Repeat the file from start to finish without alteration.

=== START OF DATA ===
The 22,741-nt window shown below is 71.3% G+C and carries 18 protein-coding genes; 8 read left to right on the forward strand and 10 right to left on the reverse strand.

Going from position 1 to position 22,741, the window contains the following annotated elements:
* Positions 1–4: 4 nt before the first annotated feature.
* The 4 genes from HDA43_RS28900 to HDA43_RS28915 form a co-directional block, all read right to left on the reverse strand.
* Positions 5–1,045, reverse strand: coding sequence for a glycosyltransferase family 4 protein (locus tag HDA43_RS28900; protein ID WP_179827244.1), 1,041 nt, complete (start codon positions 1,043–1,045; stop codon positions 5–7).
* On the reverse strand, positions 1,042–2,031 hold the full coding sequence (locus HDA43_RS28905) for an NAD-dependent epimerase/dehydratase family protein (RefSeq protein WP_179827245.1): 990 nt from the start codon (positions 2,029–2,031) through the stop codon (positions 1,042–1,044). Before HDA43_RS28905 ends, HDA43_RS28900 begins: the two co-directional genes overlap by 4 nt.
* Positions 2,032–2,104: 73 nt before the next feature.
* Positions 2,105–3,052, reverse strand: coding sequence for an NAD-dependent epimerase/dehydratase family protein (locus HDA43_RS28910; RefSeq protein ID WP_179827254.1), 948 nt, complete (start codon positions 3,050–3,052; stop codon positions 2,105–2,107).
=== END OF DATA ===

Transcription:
The 22,741-nt window shown below is 71.3% G+C and carries 18 protein-coding genes; 8 read left to right on the forward strand and 10 right to left on the reverse strand.

Going from position 1 to position 22,741, the window contains the following annotated elements:
* Positions 1–4: 4 nt before the first annotated feature.
* The 4 genes from HDA43_RS28900 to HDA43_RS28915 form a co-directional block, all read right to left on the reverse strand.
* Positions 5–1,045, reverse strand: coding sequence for a glycosyltransferase family 4 protein (locus tag HDA43_RS28900; protein ID WP_179827244.1), 1,041 nt, complete (start codon positions 1,043–1,045; stop codon positions 5–7).
* On the reverse strand, positions 1,042–2,031 hold the full coding sequence (locus HDA43_RS28905) for an NAD-dependent epimerase/dehydratase family protein (RefSeq protein WP_179827245.1): 990 nt from the start codon (positions 2,029–2,031) through the stop codon (positions 1,042–1,044). Before HDA43_RS28905 ends, HDA43_RS28900 begins: the two co-directional genes overlap by 4 nt.
* Positions 2,032–2,104: 73 nt before the next feature.
* Positions 2,105–3,052, reverse strand: coding sequence for an NAD-dependent epimerase/dehydratase family protein (locus HDA43_RS28910; RefSeq protein ID WP_179827254.1), 948 nt, complete (start codon positions 3,050–3,052; stop codon positions 2,105–2,107).